An Eco-cultural investigation of coastal floodplain flora in north-east Arnhem Land

Project: Research

Project Details


Coastal floodplain Melaleuca spp. (paperbark) forests are iconic ecosystems of northern Australia with high eco-cultural values; however, they are undergoing widespread dieback. My cross-cultural Masters research (2017) with the Yolŋu (local Aboriginal people) Yirralka Rangers who manage Laynhapuy Indigenous Protected Area (IPA), revealed that feral ungulates (buffalo and pig) and sea level rise were interacting drivers of Melaleuca and räkay (Eleocharis spp.) decline, coincident with mangrove encroachment. This research raised questions about whether removal of feral ungulates would improve floodplain resilience to sea level rise by reducing erosion, altering soil chemistry and allowing Melaleuca and räkay recovery.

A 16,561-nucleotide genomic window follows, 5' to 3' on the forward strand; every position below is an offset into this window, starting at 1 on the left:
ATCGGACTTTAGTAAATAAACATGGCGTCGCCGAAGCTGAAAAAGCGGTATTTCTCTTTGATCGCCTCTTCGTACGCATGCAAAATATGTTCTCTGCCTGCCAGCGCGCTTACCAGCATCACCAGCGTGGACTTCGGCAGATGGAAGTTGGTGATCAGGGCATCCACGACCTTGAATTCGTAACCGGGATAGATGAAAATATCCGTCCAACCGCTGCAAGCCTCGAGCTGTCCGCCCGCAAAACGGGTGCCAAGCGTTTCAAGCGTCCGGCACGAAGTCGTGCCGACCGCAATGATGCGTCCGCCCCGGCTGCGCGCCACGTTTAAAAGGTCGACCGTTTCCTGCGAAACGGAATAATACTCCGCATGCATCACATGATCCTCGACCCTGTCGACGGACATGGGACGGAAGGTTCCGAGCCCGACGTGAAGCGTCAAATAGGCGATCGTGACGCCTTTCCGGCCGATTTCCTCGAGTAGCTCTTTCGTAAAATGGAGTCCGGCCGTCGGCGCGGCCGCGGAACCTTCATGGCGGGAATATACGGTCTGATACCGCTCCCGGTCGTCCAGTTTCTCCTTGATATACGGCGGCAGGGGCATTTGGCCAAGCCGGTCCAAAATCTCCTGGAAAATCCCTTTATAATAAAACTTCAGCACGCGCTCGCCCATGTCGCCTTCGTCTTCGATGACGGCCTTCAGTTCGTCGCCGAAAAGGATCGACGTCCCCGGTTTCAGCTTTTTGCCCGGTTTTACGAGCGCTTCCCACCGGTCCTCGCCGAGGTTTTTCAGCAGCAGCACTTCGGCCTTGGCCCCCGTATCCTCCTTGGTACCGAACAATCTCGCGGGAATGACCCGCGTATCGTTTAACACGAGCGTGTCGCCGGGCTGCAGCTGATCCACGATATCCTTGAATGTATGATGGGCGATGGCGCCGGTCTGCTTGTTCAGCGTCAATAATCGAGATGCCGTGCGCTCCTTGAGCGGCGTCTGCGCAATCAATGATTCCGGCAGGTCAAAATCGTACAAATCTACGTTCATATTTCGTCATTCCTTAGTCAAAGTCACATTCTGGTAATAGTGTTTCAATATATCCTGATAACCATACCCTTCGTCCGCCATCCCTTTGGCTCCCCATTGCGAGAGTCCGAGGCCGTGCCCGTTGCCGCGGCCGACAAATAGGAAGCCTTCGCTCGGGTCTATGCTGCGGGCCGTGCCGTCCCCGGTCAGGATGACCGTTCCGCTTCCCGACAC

During my PhD candidature (2018-2020), I will again use cross-cultural and collaborative techniques to pursue the following questions:
1. Do Yolŋu have knowledge of past floodplain changes, specifically of: a) climate; b) feral ungulates; c) soil; d) vegetation; and e) salt-fresh water dynamics?
2. How do Yolŋu value alternative floodplain ecosystems: 1. Melaleuca-räkay; 2. Mangrove; and 3. feral ungulate dominated coastal ecosystems?
3. Using satellite imagery, can we detect past coastal ecosystem dynamics across the Laynhapuy IPA?
4. Does feral ungulate removal affect floodplain elevation, soil chemistry and vegetation characteristics?
Effective start/end date31/07/191/08/20